North Bay Labor Council, AFL-CIO


Last night’s election was a good night for working families. Nationally, we did pretty well. A Democrat ousted the Republican Governor who was a Trump favorite.

October 26, 2019


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Unfortunately, we once again find ourselves running from fires and dealing with massive power outages. Sadly, this has become our new normal. 

We've re-activated our Disaster Relief Fund. Please consider helping out. by clicking the Take Action button. If you'd rather donate by check, please send it to "NBLC Disaster Relief Fund" 2525 Cleveland Ave. Santa Rosa, 95403.

In Solidarity

Rite Aid Negotiations Update – October 22, 2019

Meetings with Rite Aid resume this week, and while UFCW 8-Golden State continues to seek innovative solutions to control medical costs and push for the best possible benefits and wages, Rite Aid has chosen not to renew the current extension agreement. 

Recent News

Santa Rosa Junior College’s decision to apply a union-backed construction management plan to a $78 million science and technology building has revived complaints from contractors’ groups that say the pacts curb competition and raise costs for taxpayers.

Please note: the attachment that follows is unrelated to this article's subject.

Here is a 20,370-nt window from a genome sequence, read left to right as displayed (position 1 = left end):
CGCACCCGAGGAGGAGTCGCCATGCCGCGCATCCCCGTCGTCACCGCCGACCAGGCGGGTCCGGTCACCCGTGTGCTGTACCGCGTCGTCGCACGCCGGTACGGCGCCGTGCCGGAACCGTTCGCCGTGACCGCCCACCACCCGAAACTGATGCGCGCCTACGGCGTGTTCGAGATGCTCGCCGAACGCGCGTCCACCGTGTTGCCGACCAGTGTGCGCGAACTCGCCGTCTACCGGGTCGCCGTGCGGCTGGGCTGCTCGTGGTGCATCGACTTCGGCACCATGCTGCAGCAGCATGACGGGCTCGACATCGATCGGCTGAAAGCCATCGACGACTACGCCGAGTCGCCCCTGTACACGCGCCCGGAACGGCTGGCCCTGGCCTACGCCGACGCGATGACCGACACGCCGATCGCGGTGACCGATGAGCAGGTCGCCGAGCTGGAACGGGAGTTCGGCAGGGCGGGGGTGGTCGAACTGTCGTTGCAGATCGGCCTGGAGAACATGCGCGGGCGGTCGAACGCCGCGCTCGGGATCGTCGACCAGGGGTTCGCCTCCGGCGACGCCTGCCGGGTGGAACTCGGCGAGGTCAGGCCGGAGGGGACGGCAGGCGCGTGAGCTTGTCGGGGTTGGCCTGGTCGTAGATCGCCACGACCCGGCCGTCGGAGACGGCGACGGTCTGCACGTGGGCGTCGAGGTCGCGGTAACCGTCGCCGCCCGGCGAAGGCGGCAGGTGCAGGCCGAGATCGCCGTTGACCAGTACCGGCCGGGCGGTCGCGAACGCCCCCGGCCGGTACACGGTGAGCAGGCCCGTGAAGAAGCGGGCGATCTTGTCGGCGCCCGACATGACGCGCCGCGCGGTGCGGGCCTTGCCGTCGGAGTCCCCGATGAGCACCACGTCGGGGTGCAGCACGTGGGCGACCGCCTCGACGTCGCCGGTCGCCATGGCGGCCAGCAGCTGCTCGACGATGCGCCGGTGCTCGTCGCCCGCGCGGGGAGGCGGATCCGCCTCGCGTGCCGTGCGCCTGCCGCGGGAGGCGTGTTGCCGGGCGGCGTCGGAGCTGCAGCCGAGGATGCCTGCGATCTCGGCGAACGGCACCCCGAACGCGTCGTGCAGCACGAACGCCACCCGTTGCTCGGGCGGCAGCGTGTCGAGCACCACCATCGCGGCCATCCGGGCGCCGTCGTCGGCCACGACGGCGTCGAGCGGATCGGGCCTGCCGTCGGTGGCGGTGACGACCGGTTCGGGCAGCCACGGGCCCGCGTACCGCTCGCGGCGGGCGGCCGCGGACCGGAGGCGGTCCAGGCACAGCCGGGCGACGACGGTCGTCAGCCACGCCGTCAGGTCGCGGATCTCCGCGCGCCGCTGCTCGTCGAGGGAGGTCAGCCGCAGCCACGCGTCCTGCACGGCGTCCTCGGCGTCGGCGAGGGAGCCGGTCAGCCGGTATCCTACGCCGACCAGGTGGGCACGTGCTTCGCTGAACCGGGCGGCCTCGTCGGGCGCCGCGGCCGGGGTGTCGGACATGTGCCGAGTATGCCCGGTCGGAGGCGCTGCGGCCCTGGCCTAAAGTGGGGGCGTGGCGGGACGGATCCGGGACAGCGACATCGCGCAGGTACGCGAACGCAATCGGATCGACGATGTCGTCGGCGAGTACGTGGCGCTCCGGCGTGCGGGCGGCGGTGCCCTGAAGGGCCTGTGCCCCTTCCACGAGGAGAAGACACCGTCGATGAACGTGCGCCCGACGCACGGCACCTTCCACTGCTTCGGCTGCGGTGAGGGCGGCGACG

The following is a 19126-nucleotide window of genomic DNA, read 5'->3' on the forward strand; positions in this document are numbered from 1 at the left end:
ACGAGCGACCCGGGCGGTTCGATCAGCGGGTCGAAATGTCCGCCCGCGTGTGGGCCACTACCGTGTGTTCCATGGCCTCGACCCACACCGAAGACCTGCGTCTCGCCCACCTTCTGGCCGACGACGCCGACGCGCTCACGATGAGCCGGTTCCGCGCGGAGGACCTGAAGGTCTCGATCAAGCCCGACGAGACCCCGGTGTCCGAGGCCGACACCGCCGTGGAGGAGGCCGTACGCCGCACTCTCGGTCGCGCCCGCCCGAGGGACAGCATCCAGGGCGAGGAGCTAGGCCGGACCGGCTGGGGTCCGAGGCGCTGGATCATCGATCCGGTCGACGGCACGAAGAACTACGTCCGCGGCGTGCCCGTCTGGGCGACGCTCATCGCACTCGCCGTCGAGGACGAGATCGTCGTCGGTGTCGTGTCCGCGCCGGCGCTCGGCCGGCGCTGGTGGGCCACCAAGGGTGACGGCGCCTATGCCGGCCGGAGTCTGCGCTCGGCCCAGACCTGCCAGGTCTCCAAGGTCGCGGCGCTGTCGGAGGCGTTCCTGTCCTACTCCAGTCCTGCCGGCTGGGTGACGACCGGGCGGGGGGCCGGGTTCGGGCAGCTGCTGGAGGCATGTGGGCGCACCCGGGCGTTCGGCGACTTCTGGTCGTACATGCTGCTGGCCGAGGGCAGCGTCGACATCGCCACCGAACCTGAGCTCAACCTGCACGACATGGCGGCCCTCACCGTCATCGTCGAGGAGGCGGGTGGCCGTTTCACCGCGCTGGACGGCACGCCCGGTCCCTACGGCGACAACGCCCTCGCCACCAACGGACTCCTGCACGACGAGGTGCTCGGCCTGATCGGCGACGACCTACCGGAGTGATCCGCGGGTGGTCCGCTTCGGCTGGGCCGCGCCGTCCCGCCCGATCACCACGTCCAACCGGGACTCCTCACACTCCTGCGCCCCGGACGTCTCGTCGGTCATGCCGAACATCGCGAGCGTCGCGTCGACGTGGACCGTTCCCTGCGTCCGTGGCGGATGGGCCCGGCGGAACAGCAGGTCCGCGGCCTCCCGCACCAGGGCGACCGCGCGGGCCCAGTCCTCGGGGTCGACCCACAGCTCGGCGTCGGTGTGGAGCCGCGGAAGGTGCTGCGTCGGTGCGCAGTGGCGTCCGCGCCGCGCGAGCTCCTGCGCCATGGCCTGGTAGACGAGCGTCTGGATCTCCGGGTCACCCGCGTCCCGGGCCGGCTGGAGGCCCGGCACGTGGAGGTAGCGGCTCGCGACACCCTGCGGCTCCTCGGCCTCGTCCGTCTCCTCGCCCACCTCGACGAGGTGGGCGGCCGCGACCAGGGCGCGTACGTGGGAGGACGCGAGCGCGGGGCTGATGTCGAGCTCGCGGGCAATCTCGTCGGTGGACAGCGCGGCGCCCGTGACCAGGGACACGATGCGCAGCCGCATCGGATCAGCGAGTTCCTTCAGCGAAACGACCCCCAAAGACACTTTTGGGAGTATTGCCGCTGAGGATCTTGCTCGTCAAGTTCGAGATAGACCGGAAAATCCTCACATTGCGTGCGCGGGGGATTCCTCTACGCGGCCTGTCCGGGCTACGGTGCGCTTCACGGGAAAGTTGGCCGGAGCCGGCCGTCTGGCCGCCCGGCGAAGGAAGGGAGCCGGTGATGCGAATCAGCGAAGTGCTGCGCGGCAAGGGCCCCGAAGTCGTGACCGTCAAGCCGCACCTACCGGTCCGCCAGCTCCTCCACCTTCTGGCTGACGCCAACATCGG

College officials and labor leaders rebutted the criticism, saying the pact passed an intentional test in the ongoing renovation of venerable Burbank Auditorium, despite cost increases and delayed completion of the $31.8 million project.

The contribution of Sonoma County’s farmworkers to creating wine country wealth is rarely acknowledged. Now that the grape harvest is over it is most appropriate to consider the wages and working conditions of vineyard workers. 

The North Bay Labor Council sent questionnaires to candidates running in the 3 city council races in Marin County, occurring November 5th, 2019. Larkspur technically has an election this November as well, however there were only 2 candidates for 2 seats.

Out of 14 candidates, 11 chose to participate in our endorsement process and 7 were chosen for endorsement.

Upon receiving and reviewing their questionnaires, interviews were scheduled and conducted by the NBLC interview committee. Recommendations were made and later ratified by the Council Executive Committee and delegates.

Santa Rosa businesses will have to raise workers’ hourly pay to at least $15 more than a year ahead of the state’s minimum wage schedule, a milestone heralded by workers’ groups as a step toward more livable paychecks that left some local businesses concerned about their own viability.